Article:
London:Cricketers could soon be using pink balls.
The Marylebone Cricket Club, which creates and upholds the rules of cricket, is working with a British university to determine the merits of a bright pink ball.
Traditionally, white balls are used for one-day and Twenty20 matches and red balls are used for Test and all other cricket.
White balls were first used in 1978, when the game was first played under floodlights at the Sydney Cricket Ground.
MCC assistant secretary for cricket, John Stephenson, said the experiments with Imperial College in London were designed to see if the pink balls compensated for visibility difficulties with white balls.
"The challenge is to create a ball that retains its color," Stephenson said. "It's well known that the white ball deteriorates more quickly than the red. Paint flakes off, making them inconsistent."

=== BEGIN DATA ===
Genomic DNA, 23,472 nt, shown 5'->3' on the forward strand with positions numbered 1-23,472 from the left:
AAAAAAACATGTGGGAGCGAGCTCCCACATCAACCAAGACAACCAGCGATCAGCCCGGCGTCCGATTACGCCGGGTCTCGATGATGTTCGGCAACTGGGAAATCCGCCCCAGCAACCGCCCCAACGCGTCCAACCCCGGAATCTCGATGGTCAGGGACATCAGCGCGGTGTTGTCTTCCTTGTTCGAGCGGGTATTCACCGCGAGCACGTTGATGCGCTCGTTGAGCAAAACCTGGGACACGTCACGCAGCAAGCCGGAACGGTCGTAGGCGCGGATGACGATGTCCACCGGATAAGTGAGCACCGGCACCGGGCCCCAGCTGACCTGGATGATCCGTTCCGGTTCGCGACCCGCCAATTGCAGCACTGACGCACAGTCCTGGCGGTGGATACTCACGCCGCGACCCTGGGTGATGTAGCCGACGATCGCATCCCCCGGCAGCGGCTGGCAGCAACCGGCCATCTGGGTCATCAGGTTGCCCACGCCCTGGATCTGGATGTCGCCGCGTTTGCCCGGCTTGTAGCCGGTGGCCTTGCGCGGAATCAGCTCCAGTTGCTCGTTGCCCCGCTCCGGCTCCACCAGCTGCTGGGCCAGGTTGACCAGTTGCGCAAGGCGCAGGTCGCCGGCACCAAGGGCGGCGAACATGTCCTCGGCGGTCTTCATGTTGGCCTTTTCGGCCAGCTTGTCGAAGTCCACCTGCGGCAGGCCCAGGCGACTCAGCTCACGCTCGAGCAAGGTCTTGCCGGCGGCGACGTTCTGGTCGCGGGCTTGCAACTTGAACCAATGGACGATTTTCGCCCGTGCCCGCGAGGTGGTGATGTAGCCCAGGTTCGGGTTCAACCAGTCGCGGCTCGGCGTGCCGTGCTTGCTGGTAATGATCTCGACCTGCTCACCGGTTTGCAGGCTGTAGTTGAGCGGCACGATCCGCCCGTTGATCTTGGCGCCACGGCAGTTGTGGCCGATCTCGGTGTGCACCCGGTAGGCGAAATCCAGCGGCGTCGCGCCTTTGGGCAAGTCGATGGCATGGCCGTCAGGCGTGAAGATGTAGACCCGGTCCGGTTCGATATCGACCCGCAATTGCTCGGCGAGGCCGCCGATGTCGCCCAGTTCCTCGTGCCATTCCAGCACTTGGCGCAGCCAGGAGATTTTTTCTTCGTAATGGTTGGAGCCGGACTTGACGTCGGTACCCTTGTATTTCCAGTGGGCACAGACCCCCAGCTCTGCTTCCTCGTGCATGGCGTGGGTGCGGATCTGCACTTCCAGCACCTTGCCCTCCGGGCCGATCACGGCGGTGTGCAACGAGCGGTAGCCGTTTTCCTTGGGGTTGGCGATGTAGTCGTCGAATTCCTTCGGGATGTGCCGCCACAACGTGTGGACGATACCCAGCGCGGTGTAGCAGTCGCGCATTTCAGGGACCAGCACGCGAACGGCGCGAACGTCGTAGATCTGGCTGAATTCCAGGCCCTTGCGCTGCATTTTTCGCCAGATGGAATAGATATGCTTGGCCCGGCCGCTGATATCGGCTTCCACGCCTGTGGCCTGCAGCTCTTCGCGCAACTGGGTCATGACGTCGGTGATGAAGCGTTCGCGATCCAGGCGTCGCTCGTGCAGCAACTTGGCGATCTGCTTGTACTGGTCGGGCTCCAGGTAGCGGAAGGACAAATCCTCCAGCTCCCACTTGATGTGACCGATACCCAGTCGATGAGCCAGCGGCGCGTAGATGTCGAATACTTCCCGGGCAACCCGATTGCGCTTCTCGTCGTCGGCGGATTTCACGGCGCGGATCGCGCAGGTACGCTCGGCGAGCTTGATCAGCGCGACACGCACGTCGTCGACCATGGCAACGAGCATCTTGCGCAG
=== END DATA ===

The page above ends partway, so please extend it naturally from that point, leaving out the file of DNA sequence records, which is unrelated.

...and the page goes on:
The MCC will experiment with the ball, manufactured by sporting firm Kookaburra, in MCC university matches in 2008.
"This is still very much at an embryonic stage," Stephenson said. "As well as the problems with the deterioration of the ball, we anticipate that batsmen will find it easier to see, particularly in poor light."
Former England captain Mike Gatting, who works at the England and Wales Cricket Board as managing director of cricket partnerships, is keeping an eye on the testing.
"We must always push the game forward and ensure we have the right equipment," Gatting told The Times of London in Tuesday's editions. "We have tried white and orange balls and perhaps pink ones will last longer.
"This is a very interesting development and very wise development and a color that might have been found that is easier on the eye."